While most other countries identify their coffee based on the region from which it came, Costa Rica usually labels its coffee either by the beneficio (processing facility) where it was processed or the farm (finca) or estate on which it was grown. Most consumers don’t know this info unless it’s a big-name estate.

La Minita Estate coffee: It’s not the world’s most premium coffee, but the coffee grown on this small Tarrazú estate represents some of Latin America’s best coffee, and the best in Costa Rica. As a single-origin coffee with strict quality standards, it’s revered for a consistency not found with blends. Labels vary, but the coffee is often marketed as La Minita Tarrazú or Costa Rica La Minita.

Bella Vista: Along with La Minita, this coffee estate also grows some of Costa Rica’s most renowned coffee. However, it’s only been available from Starbucks in recent times.

Jungle Coffee’s Howler Monkey Dark Roast: This is a very dark-roasted, single origin blend hailing from the Turrialba region. Tasting notes include dark chocolate, roasted nuts, caramelized sugar cane and smoky overtones. It’s got a deep aroma, full body, and although it’s strong, it’s got a mild acidity.

Doka Estate: This estate, located in the Central Valley’s Alajuela province, has been cultivating coffee for over 100 years. A consumer favorite is the estate’s Peaberry blend, which boasts a bright acidity, intense aroma, and a sweet flavor with hints of lime.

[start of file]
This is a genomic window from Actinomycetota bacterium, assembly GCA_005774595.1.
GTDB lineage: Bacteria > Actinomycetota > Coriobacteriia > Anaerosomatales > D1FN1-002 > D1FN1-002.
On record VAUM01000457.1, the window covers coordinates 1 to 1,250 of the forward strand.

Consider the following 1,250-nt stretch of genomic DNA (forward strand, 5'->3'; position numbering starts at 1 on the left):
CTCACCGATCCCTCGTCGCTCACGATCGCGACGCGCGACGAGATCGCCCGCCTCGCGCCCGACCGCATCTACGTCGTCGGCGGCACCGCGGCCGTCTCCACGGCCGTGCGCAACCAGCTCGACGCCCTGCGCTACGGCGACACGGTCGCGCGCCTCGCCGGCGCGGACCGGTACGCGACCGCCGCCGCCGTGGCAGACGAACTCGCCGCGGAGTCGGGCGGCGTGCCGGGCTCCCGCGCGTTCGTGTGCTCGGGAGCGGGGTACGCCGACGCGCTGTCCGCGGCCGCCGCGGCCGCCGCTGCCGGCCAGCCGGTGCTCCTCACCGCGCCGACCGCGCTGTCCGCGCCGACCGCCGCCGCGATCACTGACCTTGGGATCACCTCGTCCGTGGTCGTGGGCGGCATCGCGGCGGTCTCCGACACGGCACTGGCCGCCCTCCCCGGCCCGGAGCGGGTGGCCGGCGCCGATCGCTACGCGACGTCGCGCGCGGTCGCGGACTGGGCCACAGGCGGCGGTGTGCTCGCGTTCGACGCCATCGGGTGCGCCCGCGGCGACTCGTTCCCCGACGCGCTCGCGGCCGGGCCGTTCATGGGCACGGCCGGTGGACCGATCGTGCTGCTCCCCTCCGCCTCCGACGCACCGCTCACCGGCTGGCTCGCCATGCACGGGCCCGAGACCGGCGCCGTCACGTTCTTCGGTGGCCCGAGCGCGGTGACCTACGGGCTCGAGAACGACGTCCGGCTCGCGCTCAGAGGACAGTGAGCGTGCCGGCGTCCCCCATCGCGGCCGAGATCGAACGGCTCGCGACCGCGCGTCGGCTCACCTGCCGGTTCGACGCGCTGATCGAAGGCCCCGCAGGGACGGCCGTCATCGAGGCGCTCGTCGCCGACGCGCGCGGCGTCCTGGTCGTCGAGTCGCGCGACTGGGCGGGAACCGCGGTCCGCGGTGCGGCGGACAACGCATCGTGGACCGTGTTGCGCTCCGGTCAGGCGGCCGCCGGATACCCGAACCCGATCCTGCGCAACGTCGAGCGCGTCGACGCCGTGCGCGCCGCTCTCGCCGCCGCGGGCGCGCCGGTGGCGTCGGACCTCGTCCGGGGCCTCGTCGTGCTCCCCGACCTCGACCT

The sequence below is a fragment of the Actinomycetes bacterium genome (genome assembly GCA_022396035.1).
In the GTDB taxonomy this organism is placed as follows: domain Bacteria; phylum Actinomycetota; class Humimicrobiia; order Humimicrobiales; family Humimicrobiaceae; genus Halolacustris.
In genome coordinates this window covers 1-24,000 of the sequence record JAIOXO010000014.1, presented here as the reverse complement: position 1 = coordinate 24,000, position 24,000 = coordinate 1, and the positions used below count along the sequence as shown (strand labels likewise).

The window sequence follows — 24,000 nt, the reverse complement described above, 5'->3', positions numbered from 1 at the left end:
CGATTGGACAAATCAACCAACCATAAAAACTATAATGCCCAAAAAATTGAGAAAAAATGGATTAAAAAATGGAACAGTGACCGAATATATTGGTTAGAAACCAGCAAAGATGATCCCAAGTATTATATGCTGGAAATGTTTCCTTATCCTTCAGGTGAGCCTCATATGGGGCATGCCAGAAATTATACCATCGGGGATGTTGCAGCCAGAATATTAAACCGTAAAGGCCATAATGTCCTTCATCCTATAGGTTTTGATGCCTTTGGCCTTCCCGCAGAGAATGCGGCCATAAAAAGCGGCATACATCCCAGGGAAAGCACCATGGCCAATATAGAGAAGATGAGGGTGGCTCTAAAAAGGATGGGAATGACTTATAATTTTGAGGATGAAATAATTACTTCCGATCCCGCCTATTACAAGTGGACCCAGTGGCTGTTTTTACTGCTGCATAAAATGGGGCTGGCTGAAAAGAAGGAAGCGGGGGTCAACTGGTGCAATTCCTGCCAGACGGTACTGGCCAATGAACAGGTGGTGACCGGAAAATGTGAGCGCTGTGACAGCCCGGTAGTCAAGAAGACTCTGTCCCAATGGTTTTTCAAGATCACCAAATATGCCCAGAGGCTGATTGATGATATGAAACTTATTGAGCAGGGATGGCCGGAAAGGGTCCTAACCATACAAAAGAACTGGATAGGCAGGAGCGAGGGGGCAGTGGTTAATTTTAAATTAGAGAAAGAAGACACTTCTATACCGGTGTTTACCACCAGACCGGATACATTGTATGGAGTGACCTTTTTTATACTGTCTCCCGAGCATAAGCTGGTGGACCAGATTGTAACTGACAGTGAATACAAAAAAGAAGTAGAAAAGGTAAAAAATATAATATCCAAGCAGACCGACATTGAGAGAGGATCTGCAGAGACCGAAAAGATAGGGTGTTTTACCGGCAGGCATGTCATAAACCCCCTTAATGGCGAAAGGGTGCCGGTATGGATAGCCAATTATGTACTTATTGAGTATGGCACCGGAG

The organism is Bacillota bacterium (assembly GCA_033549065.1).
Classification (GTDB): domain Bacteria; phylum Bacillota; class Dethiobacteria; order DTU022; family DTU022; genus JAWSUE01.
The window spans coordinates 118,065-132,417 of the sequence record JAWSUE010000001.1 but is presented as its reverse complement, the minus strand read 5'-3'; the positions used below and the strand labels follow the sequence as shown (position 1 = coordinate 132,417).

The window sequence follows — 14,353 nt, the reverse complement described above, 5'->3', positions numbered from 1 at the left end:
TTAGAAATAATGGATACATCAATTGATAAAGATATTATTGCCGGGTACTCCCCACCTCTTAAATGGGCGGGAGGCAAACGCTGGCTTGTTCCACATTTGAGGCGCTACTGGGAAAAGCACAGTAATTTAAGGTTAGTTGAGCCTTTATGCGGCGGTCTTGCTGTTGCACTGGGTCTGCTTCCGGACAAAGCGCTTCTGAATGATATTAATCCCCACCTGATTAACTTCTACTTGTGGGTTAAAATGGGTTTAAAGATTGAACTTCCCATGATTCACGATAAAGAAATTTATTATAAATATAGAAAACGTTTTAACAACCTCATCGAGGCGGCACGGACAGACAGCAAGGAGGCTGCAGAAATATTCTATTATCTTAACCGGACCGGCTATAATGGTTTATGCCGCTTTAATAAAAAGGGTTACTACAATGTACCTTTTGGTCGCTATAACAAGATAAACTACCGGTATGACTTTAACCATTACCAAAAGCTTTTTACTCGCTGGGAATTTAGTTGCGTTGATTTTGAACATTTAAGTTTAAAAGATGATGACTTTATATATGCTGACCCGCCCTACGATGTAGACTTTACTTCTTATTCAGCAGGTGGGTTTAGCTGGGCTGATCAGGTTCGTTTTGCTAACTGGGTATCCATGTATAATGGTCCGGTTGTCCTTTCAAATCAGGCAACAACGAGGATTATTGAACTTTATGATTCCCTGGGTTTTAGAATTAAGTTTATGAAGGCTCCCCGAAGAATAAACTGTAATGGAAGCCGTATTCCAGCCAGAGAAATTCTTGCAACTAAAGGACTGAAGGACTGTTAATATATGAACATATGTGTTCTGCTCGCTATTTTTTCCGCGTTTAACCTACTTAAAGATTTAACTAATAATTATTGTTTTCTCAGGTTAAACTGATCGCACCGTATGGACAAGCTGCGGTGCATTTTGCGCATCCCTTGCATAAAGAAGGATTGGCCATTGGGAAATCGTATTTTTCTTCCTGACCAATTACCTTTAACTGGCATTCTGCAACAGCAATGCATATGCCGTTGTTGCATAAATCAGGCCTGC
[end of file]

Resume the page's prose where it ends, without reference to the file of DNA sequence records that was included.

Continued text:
Cafe Britt’s Costa Rican Dark Roast: Cafe Britt, one of Costa Rica’s most popular coffee brands, combines the Central Valley’s acidic, sweeter beans with the dense beans of the West Valley, yielding a well-balanced and full-bodied brew. This dark roast blend is chocolatey in both aroma and flavor with notes of dried fruits and fig.

Tarrazú [Dota]: As coffees from Costa Rica’s Tarrazú region rate highly right off the bat, coffee grown in the rich volcanic mountain peak of the Dota subregion represents the best of the best. Flavor notes include strong fruity, chocolatey, caramel, and brown sugar tones.

Local Favorites

Café 1820: Named after the year it debuted, Café 1820 is one of the most popular local brands of Costa Rican coffee, being a staple in households and eateries across the country.

Café Rey: Another popular local brand, favorites include their Tarrazú blend and their traditional ground coffee, made with 100% SHB beans grown in the West Valley and boasting a solid body and chocolatey taste.